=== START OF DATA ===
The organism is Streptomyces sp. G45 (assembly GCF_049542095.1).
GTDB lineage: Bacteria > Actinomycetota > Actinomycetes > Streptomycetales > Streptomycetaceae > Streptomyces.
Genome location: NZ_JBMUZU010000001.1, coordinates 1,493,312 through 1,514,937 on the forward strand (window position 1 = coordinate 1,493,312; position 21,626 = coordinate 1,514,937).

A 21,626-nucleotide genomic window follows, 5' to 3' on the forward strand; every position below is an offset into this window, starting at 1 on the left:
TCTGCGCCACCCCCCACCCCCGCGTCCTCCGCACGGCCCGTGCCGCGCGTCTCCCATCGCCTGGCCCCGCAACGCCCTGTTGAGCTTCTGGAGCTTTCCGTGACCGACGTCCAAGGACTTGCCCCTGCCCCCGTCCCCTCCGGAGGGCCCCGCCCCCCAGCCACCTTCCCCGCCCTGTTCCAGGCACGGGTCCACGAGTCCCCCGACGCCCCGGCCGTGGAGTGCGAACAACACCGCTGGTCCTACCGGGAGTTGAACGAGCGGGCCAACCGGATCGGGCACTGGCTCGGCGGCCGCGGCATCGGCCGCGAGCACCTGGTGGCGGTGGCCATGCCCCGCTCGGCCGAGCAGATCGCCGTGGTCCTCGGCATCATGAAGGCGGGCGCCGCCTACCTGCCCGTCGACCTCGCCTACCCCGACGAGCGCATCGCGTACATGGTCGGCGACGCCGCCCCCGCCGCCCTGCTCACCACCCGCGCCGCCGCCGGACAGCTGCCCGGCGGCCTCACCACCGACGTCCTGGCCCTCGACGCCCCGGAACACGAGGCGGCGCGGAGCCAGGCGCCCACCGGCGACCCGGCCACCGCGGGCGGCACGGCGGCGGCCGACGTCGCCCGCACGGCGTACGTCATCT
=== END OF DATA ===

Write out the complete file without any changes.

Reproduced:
The organism is Streptomyces sp. G45 (assembly GCF_049542095.1).
GTDB lineage: Bacteria > Actinomycetota > Actinomycetes > Streptomycetales > Streptomycetaceae > Streptomyces.
Genome location: NZ_JBMUZU010000001.1, coordinates 1,493,312 through 1,514,937 on the forward strand (window position 1 = coordinate 1,493,312; position 21,626 = coordinate 1,514,937).

A 21,626-nucleotide genomic window follows, 5' to 3' on the forward strand; every position below is an offset into this window, starting at 1 on the left:
TCTGCGCCACCCCCCACCCCCGCGTCCTCCGCACGGCCCGTGCCGCGCGTCTCCCATCGCCTGGCCCCGCAACGCCCTGTTGAGCTTCTGGAGCTTTCCGTGACCGACGTCCAAGGACTTGCCCCTGCCCCCGTCCCCTCCGGAGGGCCCCGCCCCCCAGCCACCTTCCCCGCCCTGTTCCAGGCACGGGTCCACGAGTCCCCCGACGCCCCGGCCGTGGAGTGCGAACAACACCGCTGGTCCTACCGGGAGTTGAACGAGCGGGCCAACCGGATCGGGCACTGGCTCGGCGGCCGCGGCATCGGCCGCGAGCACCTGGTGGCGGTGGCCATGCCCCGCTCGGCCGAGCAGATCGCCGTGGTCCTCGGCATCATGAAGGCGGGCGCCGCCTACCTGCCCGTCGACCTCGCCTACCCCGACGAGCGCATCGCGTACATGGTCGGCGACGCCGCCCCCGCCGCCCTGCTCACCACCCGCGCCGCCGCCGGACAGCTGCCCGGCGGCCTCACCACCGACGTCCTGGCCCTCGACGCCCCGGAACACGAGGCGGCGCGGAGCCAGGCGCCCACCGGCGACCCGGCCACCGCGGGCGGCACGGCGGCGGCCGACGTCGCCCGCACGGCGTACGTCATCT